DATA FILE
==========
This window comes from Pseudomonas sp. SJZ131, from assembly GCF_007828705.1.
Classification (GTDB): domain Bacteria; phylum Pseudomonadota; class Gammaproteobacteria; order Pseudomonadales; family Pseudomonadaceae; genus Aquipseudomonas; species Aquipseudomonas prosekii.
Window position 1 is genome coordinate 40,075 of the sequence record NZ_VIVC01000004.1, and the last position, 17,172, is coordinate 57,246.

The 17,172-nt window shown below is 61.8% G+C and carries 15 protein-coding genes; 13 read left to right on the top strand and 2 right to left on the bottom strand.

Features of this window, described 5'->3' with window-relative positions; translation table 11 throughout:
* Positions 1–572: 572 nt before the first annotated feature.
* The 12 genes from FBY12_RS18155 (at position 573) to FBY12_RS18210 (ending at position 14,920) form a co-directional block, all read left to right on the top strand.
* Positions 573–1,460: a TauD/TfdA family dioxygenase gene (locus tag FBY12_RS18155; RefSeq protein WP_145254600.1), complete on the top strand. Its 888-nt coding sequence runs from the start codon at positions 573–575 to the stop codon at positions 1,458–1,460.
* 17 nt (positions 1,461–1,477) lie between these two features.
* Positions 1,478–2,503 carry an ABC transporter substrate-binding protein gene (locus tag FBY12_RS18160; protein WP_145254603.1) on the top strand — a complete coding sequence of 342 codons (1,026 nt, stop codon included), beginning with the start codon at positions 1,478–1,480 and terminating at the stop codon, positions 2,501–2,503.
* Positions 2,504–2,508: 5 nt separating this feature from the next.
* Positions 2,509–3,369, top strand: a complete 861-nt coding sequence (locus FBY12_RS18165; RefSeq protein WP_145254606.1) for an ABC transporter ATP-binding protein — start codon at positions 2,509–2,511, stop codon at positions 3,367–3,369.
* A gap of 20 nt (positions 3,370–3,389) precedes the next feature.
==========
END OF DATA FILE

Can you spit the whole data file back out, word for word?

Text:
This window comes from Pseudomonas sp. SJZ131, from assembly GCF_007828705.1.
Classification (GTDB): domain Bacteria; phylum Pseudomonadota; class Gammaproteobacteria; order Pseudomonadales; family Pseudomonadaceae; genus Aquipseudomonas; species Aquipseudomonas prosekii.
Window position 1 is genome coordinate 40,075 of the sequence record NZ_VIVC01000004.1, and the last position, 17,172, is coordinate 57,246.

The 17,172-nt window shown below is 61.8% G+C and carries 15 protein-coding genes; 13 read left to right on the top strand and 2 right to left on the bottom strand.

Features of this window, described 5'->3' with window-relative positions; translation table 11 throughout:
* Positions 1–572: 572 nt before the first annotated feature.
* The 12 genes from FBY12_RS18155 (at position 573) to FBY12_RS18210 (ending at position 14,920) form a co-directional block, all read left to right on the top strand.
* Positions 573–1,460: a TauD/TfdA family dioxygenase gene (locus tag FBY12_RS18155; RefSeq protein WP_145254600.1), complete on the top strand. Its 888-nt coding sequence runs from the start codon at positions 573–575 to the stop codon at positions 1,458–1,460.
* 17 nt (positions 1,461–1,477) lie between these two features.
* Positions 1,478–2,503 carry an ABC transporter substrate-binding protein gene (locus tag FBY12_RS18160; protein WP_145254603.1) on the top strand — a complete coding sequence of 342 codons (1,026 nt, stop codon included), beginning with the start codon at positions 1,478–1,480 and terminating at the stop codon, positions 2,501–2,503.
* Positions 2,504–2,508: 5 nt separating this feature from the next.
* Positions 2,509–3,369, top strand: a complete 861-nt coding sequence (locus FBY12_RS18165; RefSeq protein WP_145254606.1) for an ABC transporter ATP-binding protein — start codon at positions 2,509–2,511, stop codon at positions 3,367–3,369.
* A gap of 20 nt (positions 3,370–3,389) precedes the next feature.